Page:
I need help to get away from him, I don’t want to be here anymore, he lies, manipulates, blames me for everything. I’m a team-leader and I work hard, but he says I do nothing. I’m so low.
Yes, it sounds like you do need to get away from him, but why do you need help? Is he violent or threaten violence towards you if you try to leave him? if this is the case then you need to inform your local police department, if this is not an option then you have to get out of the house and find a safe place to go. This could be a friend’s house, the house of a relative, a refuge anywhere that he cannot get to you.
If he is not physically violent toward you and you find it hard to leave him, then you need to ask yourself why it is you are staying with him. What advantage is there to you if you stay with him? Once you can answer this question then you will find it easier to leave him.
Many wives of alcoholics stay with their abusive husbands (verbal and emotional abuse) because over the years they have lost all their self-esteem due to the environment they have lived in. If you are constantly belittled, blamed for everything and generally made to feel useless then, over time, you will start to believe that, yes you are worthless and, so the thinking goes, if you’re worthless then you get all that you deserve and anyway, even if you did leave him nobody else would want you. So many women stay in these relationships, believing it is better to be abused and in a relationship than to be alone. It doesn’t have to be this way.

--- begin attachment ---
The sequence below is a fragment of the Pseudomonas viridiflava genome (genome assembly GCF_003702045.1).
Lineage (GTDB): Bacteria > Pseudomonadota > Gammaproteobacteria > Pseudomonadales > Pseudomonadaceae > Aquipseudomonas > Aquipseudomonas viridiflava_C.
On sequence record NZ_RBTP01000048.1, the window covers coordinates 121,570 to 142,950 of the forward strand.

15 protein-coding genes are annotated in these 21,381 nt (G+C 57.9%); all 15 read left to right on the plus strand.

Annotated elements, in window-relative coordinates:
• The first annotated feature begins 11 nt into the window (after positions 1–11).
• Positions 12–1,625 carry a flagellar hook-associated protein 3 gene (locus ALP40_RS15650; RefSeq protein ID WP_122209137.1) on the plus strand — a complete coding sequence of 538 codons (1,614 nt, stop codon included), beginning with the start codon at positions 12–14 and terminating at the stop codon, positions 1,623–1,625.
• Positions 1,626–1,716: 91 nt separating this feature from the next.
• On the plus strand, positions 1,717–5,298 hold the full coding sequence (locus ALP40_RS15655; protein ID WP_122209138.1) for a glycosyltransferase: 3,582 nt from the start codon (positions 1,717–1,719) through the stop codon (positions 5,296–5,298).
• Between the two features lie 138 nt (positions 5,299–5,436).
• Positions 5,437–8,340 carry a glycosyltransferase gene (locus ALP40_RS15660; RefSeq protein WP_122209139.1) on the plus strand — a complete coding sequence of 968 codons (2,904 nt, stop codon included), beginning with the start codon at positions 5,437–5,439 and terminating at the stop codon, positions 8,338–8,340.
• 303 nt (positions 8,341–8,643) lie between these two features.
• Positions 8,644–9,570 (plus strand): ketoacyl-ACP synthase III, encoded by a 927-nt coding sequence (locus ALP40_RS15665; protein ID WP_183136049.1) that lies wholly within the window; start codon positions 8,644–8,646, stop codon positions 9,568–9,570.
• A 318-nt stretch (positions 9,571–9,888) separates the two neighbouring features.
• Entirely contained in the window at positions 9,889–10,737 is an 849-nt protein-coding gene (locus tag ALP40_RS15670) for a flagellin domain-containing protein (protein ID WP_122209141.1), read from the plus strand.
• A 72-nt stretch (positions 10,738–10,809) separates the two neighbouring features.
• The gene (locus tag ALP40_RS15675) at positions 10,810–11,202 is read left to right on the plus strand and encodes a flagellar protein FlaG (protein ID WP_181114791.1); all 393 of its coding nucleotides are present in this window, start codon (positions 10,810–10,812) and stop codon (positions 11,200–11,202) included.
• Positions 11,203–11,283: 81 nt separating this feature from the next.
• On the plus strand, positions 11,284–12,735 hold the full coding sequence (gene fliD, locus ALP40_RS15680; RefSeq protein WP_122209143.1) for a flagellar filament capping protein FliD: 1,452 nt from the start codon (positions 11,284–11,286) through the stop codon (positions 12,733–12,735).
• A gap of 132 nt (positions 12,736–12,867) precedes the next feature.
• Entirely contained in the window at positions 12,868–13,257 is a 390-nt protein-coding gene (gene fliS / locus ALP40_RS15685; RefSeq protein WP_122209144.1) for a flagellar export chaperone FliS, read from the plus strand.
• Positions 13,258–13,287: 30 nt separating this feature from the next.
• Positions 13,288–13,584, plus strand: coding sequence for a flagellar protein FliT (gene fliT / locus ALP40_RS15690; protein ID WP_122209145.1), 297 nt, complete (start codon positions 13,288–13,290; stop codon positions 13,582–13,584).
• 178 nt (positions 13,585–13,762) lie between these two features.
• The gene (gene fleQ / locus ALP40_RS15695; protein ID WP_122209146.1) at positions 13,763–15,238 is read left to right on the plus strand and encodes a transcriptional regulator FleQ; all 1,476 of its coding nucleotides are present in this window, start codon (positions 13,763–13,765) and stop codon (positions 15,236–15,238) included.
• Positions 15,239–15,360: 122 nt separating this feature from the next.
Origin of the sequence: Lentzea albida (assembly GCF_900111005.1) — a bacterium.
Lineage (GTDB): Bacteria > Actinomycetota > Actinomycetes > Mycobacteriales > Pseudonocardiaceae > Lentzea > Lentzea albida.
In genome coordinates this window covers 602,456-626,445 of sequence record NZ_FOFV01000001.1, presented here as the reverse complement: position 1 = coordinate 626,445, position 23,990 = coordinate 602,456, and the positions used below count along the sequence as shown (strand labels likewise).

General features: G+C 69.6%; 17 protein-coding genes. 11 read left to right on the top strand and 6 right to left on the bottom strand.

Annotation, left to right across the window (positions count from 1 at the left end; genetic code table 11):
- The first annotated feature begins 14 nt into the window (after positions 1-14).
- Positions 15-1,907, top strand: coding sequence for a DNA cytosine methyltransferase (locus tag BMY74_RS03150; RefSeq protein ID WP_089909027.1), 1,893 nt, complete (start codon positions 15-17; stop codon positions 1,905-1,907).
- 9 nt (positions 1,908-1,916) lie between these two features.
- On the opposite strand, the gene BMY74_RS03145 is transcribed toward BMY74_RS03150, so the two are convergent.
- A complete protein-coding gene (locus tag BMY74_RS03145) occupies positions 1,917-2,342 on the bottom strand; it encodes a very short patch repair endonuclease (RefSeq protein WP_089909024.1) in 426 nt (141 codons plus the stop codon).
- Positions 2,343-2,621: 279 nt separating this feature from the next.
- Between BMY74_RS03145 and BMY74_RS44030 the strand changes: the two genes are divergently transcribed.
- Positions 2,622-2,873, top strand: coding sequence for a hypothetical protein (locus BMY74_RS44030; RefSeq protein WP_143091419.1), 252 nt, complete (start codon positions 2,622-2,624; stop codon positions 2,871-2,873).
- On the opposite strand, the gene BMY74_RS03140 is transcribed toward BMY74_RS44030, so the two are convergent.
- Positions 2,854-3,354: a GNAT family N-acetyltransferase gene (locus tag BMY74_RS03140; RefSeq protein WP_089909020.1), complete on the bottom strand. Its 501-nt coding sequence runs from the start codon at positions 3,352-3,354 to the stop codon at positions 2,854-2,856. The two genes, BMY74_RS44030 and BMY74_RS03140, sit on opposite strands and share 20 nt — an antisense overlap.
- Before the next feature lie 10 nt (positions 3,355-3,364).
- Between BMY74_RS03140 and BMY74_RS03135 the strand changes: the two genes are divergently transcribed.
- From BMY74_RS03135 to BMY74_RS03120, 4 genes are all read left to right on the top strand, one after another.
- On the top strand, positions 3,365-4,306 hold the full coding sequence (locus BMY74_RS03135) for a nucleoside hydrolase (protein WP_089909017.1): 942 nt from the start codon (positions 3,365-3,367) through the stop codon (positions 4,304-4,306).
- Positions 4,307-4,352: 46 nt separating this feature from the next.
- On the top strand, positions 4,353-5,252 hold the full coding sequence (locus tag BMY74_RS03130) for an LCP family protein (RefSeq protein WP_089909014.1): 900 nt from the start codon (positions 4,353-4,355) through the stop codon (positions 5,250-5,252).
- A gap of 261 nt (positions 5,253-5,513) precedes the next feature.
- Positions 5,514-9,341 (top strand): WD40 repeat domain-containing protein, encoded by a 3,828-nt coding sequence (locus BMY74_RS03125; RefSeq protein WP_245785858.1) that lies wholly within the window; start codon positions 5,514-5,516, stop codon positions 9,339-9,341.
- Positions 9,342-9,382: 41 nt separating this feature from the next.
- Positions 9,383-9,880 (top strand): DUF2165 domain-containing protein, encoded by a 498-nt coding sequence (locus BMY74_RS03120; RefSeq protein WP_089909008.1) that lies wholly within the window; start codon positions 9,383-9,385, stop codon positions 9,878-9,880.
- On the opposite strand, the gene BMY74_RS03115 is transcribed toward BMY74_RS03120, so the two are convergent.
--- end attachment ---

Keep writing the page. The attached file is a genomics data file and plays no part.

I am a Mental Health Counselor who is licensed in both New York (LMHC) and North Carolina (LCMHC). I have been working in the Mental Health field since 2015. I have worked in a residential setting, an outpatient program and an inpatient addictions program. I began working in Long Island, NY and then in Guelph, Ontario after moving to Canada. I have since settled in North Carolina. I have experience working with various stages of addiction, depression, anxiety, mood disorders, trauma, stages of life concerns and relationship concerns.
I tend to use a person-centered approach which simply means that I meet you where you are and work collaboratively to help you identify and work towards accomplishing goals. I will often pull from CBT when appropriate. I do encourage use of mindfulness and meditation and practice these skills in my own life. I believe in treating everyone with respect, sensitivity and compassion.
I recognize that reaching out for help is hard and commend you for taking the first step. We have professionals available who would be happy to help you move closer to reaching your goals related to your drinking concerns. You may reach these professionals by calling 877-322-2694.